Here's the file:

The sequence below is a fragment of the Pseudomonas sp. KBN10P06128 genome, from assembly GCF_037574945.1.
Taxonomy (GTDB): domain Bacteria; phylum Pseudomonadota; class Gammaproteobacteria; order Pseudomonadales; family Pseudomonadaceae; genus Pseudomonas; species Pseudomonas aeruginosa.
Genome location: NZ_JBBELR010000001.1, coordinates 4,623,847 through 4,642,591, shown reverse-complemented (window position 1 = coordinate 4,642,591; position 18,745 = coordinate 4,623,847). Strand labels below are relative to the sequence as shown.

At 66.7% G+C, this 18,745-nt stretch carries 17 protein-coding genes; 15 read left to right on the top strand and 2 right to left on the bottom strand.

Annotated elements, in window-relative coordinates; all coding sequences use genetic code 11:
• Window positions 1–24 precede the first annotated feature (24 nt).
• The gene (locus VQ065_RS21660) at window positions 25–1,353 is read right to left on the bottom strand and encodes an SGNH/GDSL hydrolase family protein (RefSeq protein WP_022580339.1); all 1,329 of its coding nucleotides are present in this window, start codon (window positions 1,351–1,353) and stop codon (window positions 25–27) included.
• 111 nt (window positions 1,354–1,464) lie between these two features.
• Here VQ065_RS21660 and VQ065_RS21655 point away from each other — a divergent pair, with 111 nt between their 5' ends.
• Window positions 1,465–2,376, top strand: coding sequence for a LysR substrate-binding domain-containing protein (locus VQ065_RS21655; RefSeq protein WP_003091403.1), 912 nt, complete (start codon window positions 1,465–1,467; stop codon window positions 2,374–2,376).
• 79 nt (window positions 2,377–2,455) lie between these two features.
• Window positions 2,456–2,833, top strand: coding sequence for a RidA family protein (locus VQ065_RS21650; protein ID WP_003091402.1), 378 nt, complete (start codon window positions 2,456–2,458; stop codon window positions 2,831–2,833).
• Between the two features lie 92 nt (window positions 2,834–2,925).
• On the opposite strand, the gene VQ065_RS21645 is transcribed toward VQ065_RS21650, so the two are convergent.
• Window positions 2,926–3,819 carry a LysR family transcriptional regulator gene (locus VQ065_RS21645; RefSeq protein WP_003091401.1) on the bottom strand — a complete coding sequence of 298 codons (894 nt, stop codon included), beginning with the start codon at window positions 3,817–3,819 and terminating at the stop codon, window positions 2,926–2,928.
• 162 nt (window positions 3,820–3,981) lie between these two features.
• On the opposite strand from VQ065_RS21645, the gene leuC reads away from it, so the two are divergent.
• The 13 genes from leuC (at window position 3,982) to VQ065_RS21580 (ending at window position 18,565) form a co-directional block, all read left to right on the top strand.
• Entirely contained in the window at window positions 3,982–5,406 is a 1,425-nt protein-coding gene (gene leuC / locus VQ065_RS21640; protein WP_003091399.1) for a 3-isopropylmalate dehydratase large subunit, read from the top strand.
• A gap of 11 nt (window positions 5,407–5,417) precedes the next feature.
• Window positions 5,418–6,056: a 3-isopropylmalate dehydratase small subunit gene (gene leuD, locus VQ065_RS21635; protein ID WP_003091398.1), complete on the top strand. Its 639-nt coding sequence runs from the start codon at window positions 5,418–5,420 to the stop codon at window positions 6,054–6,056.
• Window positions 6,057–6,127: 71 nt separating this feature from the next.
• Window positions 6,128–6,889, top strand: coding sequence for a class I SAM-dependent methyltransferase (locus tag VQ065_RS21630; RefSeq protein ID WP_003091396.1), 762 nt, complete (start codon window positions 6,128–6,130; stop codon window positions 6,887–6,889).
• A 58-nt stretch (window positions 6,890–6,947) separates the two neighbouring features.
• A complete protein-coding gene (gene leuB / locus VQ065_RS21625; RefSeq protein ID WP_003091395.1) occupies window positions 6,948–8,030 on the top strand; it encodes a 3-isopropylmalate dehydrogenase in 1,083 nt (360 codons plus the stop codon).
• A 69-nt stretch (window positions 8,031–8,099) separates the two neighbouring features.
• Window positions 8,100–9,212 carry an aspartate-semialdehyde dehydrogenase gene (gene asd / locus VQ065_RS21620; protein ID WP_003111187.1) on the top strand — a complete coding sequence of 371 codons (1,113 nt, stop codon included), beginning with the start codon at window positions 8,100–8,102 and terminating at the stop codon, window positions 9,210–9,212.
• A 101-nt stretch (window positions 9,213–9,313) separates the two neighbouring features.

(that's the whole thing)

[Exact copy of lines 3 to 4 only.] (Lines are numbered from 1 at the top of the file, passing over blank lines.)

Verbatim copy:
Genome location: NZ_JBBELR010000001.1, coordinates 4,623,847 through 4,642,591, shown reverse-complemented (window position 1 = coordinate 4,642,591; position 18,745 = coordinate 4,623,847). Strand labels below are relative to the sequence as shown.

At 66.7% G+C, this 18,745-nt stretch carries 17 protein-coding genes; 15 read left to right on the top strand and 2 right to left on the bottom strand.